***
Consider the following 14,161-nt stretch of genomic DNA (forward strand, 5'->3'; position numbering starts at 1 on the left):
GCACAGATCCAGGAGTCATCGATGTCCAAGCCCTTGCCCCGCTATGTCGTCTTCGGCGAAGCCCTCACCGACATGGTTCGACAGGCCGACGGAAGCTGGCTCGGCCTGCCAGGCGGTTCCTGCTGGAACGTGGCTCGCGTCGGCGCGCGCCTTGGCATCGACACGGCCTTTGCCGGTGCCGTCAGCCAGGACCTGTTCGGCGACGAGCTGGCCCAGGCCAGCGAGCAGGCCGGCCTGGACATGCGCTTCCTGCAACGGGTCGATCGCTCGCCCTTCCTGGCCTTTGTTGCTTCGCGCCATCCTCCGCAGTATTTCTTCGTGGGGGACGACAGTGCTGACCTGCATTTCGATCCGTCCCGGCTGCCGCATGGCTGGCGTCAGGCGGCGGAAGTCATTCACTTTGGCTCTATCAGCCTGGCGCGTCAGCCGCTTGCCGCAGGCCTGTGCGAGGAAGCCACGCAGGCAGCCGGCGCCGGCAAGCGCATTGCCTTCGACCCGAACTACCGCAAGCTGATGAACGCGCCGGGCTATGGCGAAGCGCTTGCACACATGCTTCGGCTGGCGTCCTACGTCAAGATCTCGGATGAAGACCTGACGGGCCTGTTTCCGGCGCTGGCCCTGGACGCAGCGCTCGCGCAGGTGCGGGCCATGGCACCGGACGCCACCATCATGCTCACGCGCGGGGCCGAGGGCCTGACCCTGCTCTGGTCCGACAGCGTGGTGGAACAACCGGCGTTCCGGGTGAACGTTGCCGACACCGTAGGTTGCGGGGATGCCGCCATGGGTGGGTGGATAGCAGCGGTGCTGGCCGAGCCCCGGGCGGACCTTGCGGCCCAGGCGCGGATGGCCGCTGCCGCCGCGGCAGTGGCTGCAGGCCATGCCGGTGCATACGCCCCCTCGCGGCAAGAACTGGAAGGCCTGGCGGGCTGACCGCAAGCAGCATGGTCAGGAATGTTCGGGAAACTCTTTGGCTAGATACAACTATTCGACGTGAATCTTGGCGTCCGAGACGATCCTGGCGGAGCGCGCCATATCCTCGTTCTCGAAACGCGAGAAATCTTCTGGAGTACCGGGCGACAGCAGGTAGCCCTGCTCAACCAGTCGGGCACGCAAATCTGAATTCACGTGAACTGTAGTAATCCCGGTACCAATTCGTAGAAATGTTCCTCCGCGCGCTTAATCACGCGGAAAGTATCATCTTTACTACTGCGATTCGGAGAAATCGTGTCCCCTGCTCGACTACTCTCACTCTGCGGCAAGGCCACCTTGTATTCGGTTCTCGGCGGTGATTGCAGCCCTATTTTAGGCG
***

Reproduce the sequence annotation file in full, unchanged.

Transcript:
Consider the following 14,161-nt stretch of genomic DNA (forward strand, 5'->3'; position numbering starts at 1 on the left):
GCACAGATCCAGGAGTCATCGATGTCCAAGCCCTTGCCCCGCTATGTCGTCTTCGGCGAAGCCCTCACCGACATGGTTCGACAGGCCGACGGAAGCTGGCTCGGCCTGCCAGGCGGTTCCTGCTGGAACGTGGCTCGCGTCGGCGCGCGCCTTGGCATCGACACGGCCTTTGCCGGTGCCGTCAGCCAGGACCTGTTCGGCGACGAGCTGGCCCAGGCCAGCGAGCAGGCCGGCCTGGACATGCGCTTCCTGCAACGGGTCGATCGCTCGCCCTTCCTGGCCTTTGTTGCTTCGCGCCATCCTCCGCAGTATTTCTTCGTGGGGGACGACAGTGCTGACCTGCATTTCGATCCGTCCCGGCTGCCGCATGGCTGGCGTCAGGCGGCGGAAGTCATTCACTTTGGCTCTATCAGCCTGGCGCGTCAGCCGCTTGCCGCAGGCCTGTGCGAGGAAGCCACGCAGGCAGCCGGCGCCGGCAAGCGCATTGCCTTCGACCCGAACTACCGCAAGCTGATGAACGCGCCGGGCTATGGCGAAGCGCTTGCACACATGCTTCGGCTGGCGTCCTACGTCAAGATCTCGGATGAAGACCTGACGGGCCTGTTTCCGGCGCTGGCCCTGGACGCAGCGCTCGCGCAGGTGCGGGCCATGGCACCGGACGCCACCATCATGCTCACGCGCGGGGCCGAGGGCCTGACCCTGCTCTGGTCCGACAGCGTGGTGGAACAACCGGCGTTCCGGGTGAACGTTGCCGACACCGTAGGTTGCGGGGATGCCGCCATGGGTGGGTGGATAGCAGCGGTGCTGGCCGAGCCCCGGGCGGACCTTGCGGCCCAGGCGCGGATGGCCGCTGCCGCCGCGGCAGTGGCTGCAGGCCATGCCGGTGCATACGCCCCCTCGCGGCAAGAACTGGAAGGCCTGGCGGGCTGACCGCAAGCAGCATGGTCAGGAATGTTCGGGAAACTCTTTGGCTAGATACAACTATTCGACGTGAATCTTGGCGTCCGAGACGATCCTGGCGGAGCGCGCCATATCCTCGTTCTCGAAACGCGAGAAATCTTCTGGAGTACCGGGCGACAGCAGGTAGCCCTGCTCAACCAGTCGGGCACGCAAATCTGAATTCACGTGAACTGTAGTAATCCCGGTACCAATTCGTAGAAATGTTCCTCCGCGCGCTTAATCACGCGGAAAGTATCATCTTTACTACTGCGATTCGGAGAAATCGTGTCCCCTGCTCGACTACTCTCACTCTGCGGCAAGGCCACCTTGTATTCGGTTCTCGGCGGTGATTGCAGCCCTATTTTAGGCG